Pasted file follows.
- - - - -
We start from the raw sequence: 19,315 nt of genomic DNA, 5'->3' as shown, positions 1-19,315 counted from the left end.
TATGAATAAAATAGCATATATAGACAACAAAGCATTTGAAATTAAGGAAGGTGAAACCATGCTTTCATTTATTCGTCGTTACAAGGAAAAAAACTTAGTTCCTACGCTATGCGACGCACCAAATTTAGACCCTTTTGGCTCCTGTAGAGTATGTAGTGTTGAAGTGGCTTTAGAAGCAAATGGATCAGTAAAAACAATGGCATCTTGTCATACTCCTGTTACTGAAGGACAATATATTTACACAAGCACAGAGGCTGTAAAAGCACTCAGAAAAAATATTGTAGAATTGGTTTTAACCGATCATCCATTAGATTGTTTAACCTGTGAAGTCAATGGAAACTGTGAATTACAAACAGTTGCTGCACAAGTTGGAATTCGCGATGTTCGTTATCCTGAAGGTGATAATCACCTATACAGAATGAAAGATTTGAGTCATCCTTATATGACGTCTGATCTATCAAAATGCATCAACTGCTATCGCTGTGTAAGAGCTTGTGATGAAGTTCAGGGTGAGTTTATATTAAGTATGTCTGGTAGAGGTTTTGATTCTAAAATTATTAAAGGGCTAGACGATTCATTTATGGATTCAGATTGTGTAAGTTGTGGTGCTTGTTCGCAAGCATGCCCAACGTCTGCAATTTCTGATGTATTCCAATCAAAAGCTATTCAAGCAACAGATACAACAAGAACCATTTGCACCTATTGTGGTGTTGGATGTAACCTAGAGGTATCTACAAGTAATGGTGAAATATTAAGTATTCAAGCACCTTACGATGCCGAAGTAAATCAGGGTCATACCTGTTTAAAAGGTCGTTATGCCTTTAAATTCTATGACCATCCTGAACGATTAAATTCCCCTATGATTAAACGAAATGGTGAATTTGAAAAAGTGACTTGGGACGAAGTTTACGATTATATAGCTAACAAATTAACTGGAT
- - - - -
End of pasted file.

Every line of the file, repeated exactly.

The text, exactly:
We start from the raw sequence: 19,315 nt of genomic DNA, 5'->3' as shown, positions 1-19,315 counted from the left end.
TATGAATAAAATAGCATATATAGACAACAAAGCATTTGAAATTAAGGAAGGTGAAACCATGCTTTCATTTATTCGTCGTTACAAGGAAAAAAACTTAGTTCCTACGCTATGCGACGCACCAAATTTAGACCCTTTTGGCTCCTGTAGAGTATGTAGTGTTGAAGTGGCTTTAGAAGCAAATGGATCAGTAAAAACAATGGCATCTTGTCATACTCCTGTTACTGAAGGACAATATATTTACACAAGCACAGAGGCTGTAAAAGCACTCAGAAAAAATATTGTAGAATTGGTTTTAACCGATCATCCATTAGATTGTTTAACCTGTGAAGTCAATGGAAACTGTGAATTACAAACAGTTGCTGCACAAGTTGGAATTCGCGATGTTCGTTATCCTGAAGGTGATAATCACCTATACAGAATGAAAGATTTGAGTCATCCTTATATGACGTCTGATCTATCAAAATGCATCAACTGCTATCGCTGTGTAAGAGCTTGTGATGAAGTTCAGGGTGAGTTTATATTAAGTATGTCTGGTAGAGGTTTTGATTCTAAAATTATTAAAGGGCTAGACGATTCATTTATGGATTCAGATTGTGTAAGTTGTGGTGCTTGTTCGCAAGCATGCCCAACGTCTGCAATTTCTGATGTATTCCAATCAAAAGCTATTCAAGCAACAGATACAACAAGAACCATTTGCACCTATTGTGGTGTTGGATGTAACCTAGAGGTATCTACAAGTAATGGTGAAATATTAAGTATTCAAGCACCTTACGATGCCGAAGTAAATCAGGGTCATACCTGTTTAAAAGGTCGTTATGCCTTTAAATTCTATGACCATCCTGAACGATTAAATTCCCCTATGATTAAACGAAATGGTGAATTTGAAAAAGTGACTTGGGACGAAGTTTACGATTATATAGCTAACAAATTAACTGGAT